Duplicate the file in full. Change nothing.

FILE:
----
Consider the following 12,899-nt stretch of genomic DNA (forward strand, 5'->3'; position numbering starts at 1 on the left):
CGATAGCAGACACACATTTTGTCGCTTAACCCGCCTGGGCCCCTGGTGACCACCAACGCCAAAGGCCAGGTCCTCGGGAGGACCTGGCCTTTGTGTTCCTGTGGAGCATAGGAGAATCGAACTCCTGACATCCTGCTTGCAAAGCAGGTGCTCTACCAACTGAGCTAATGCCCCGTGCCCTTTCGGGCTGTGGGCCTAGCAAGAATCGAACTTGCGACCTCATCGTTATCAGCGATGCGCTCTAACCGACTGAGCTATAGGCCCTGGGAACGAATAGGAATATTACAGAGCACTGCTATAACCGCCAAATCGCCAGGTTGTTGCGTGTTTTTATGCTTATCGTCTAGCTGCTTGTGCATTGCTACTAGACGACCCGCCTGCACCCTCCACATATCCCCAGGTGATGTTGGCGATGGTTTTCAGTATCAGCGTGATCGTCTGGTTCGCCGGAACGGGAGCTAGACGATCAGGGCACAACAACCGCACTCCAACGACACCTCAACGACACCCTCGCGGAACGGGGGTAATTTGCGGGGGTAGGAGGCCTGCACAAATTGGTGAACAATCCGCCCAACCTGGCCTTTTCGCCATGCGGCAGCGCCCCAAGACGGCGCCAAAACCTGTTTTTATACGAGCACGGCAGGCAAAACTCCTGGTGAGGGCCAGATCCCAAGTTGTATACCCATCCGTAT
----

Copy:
Consider the following 12,899-nt stretch of genomic DNA (forward strand, 5'->3'; position numbering starts at 1 on the left):
CGATAGCAGACACACATTTTGTCGCTTAACCCGCCTGGGCCCCTGGTGACCACCAACGCCAAAGGCCAGGTCCTCGGGAGGACCTGGCCTTTGTGTTCCTGTGGAGCATAGGAGAATCGAACTCCTGACATCCTGCTTGCAAAGCAGGTGCTCTACCAACTGAGCTAATGCCCCGTGCCCTTTCGGGCTGTGGGCCTAGCAAGAATCGAACTTGCGACCTCATCGTTATCAGCGATGCGCTCTAACCGACTGAGCTATAGGCCCTGGGAACGAATAGGAATATTACAGAGCACTGCTATAACCGCCAAATCGCCAGGTTGTTGCGTGTTTTTATGCTTATCGTCTAGCTGCTTGTGCATTGCTACTAGACGACCCGCCTGCACCCTCCACATATCCCCAGGTGATGTTGGCGATGGTTTTCAGTATCAGCGTGATCGTCTGGTTCGCCGGAACGGGAGCTAGACGATCAGGGCACAACAACCGCACTCCAACGACACCTCAACGACACCCTCGCGGAACGGGGGTAATTTGCGGGGGTAGGAGGCCTGCACAAATTGGTGAACAATCCGCCCAACCTGGCCTTTTCGCCATGCGGCAGCGCCCCAAGACGGCGCCAAAACCTGTTTTTATACGAGCACGGCAGGCAAAACTCCTGGTGAGGGCCAGATCCCAAGTTGTATACCCATCCGTAT